The US Department of Commerce is set to place export restrictions on Chinese telecoms equipment maker ZTE Corp (中興) for allegedly violating US export controls on Iran, according to documents seen by Reuters.
The restrictions would make it difficult for the company to acquire US products by requiring ZTE’s suppliers to apply for an export license before shipping any US-made equipment or parts to ZTE. According to a US Department of Commerce notice that is scheduled to be published next week in the US Federal Register, the license applications generally would be denied.
The restrictions are to take effect tomorrow and apply to any company worldwide that wants to ship US-made products to ZTE in China. Those companies are not the target of the export curbs on ZTE.
“This is a significant new burden on trade with ZTE,” a senior official at the department said.
The official declined to comment on whether the US government might take further action against ZTE.
A spokesman for ZTE, based in Shenzhen, China, could not be reached for comment. The company can appeal the action.
The Commerce Department investigated ZTE for alleged export-control violations following reports by Reuters in 2012 that the company had signed contracts to ship millions of US dollars worth of hardware and software from some of the US’ best-known tech firms to Iran’s largest telecom carrier, Telecommunication Co of Iran and a unit of the consortium that controls it.
The US product makers — which included Microsoft Corp, IBM Corp, Oracle Corp and Dell Inc — have all said they were not aware of the Iranian contracts. It is not clear if any of these companies still do business with ZTE.
Washington has long banned the sale of US-made tech products to Iran. The department’s investigation focused on whether ZTE had acquired US products through front companies and then shipped them to Iran, a violation of US sanctions.
What effect the new export restrictions would have on ZTE’s current international business is not clear.
One of ZTE’s Web sites also states that several major US tech companies, including Microsoft, Intel Corp, IBM and Honeywell International Inc, are “key strategic partners of ZTE.” The terms of the partnerships are not described.
A Microsoft spokeswoman said the company had a licensing agreement with ZTE, but could not confirm if the Chinese company purchases other products, such as software. The other US companies did not respond to requests for immediate comment.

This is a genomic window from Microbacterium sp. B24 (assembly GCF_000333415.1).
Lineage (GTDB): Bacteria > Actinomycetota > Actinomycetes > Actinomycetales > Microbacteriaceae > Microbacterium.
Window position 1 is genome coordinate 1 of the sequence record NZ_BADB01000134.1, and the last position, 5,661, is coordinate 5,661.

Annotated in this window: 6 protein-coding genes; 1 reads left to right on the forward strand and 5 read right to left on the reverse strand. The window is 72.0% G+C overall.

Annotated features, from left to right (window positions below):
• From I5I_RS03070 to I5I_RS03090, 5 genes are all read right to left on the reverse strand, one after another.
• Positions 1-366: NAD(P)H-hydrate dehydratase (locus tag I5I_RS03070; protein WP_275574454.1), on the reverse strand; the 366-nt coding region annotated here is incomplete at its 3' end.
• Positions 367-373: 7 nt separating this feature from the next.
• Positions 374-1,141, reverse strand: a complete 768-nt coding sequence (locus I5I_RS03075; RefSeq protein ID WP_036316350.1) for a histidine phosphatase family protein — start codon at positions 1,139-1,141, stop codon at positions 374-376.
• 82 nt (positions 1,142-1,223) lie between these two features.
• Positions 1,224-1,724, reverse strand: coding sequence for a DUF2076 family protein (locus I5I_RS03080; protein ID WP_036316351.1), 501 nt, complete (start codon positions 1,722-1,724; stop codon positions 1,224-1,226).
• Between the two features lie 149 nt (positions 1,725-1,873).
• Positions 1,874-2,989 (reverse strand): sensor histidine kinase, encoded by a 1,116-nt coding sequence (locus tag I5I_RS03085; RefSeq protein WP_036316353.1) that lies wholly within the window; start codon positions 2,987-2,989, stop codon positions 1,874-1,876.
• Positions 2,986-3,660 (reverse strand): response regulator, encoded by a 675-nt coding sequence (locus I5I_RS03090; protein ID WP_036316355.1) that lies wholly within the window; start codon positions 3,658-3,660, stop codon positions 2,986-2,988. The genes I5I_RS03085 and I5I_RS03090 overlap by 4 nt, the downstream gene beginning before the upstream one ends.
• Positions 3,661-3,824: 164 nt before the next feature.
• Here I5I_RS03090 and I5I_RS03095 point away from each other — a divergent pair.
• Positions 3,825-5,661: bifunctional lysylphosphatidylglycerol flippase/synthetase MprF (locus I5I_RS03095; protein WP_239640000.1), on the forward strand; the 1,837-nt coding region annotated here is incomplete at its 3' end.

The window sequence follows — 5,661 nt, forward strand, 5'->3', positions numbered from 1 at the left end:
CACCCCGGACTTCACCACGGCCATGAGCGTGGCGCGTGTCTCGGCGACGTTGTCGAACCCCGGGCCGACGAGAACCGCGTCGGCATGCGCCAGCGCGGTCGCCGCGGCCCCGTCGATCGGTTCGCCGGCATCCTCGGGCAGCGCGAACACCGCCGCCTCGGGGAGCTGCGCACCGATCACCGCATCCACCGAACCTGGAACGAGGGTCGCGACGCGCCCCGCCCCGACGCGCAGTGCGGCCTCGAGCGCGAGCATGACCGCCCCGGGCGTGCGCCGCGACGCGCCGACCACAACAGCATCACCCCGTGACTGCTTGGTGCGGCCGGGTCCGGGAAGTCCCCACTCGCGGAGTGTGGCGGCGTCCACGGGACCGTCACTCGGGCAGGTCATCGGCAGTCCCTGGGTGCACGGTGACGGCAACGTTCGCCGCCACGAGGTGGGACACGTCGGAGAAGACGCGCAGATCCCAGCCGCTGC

The undated internal ZTE document also describes a proposal overseen by the company’s legal department that describes ways to export US products subject to US sanctions by using shell companies to avoid getting caught.
“The biggest advantage” of one method is that it would make it “harder for the US government to trace it or investigate the real flow of the controlled commodities,” the document said.
In its planned action against ZTE, the Commerce Department cites the proposal, stating that the company “planned and organized a scheme to establish, control, and use a series of ‘detached’ companies to illicitly re-export controlled items to Iran in violation of US export control laws.” It is not clear if the alleged scheme was carried through.
Another internal ZTE document from August 2011 that discusses “US export control risks” facing the company allegedly was signed by several top ZTE officials, including its president Shi Lirong (史立榮).
The document states that ZTE “has on-going projects in all five major embargoed countries — Iran, Sudan, North Korea, Syria and Cuba. All of these projects depend on US-procured items to some extent, so export control obstacles have arisen.”
The document goes on to cite “other risks” to ZTE, including its operations in the US.
“R&D employees at the US Research Centers often travel between China and the US, carrying R&D data,” it said. “This already severely violates the law.” The document does not specify what law might have been violated.
The company “needs to take preventative measures immediately, otherwise will face the risk of being investigated anytime,” the document said.
The document also says that ZTE's Iran project “can potentially put us at risk of being put on the blacklist by the US. If on the blacklist, our company may face the risk of losing the supply chain of US products.”
ZTE is one of the world's largest telecom equipment makers with operations in 160 countries. It also is a major manufacturer of mobile handsets. Founded in 1985, its shares trade on both the Hong Kong and Shenzhen Stock Exchanges.
Besides ZTE, the export curbs would apply to two of its Chinese affiliates, ZTE Kangxun Telecommunications Ltd (中興康訊電子) and Beijing 8-Star (北京八星) and an Iranian company, ZTE Parsian.
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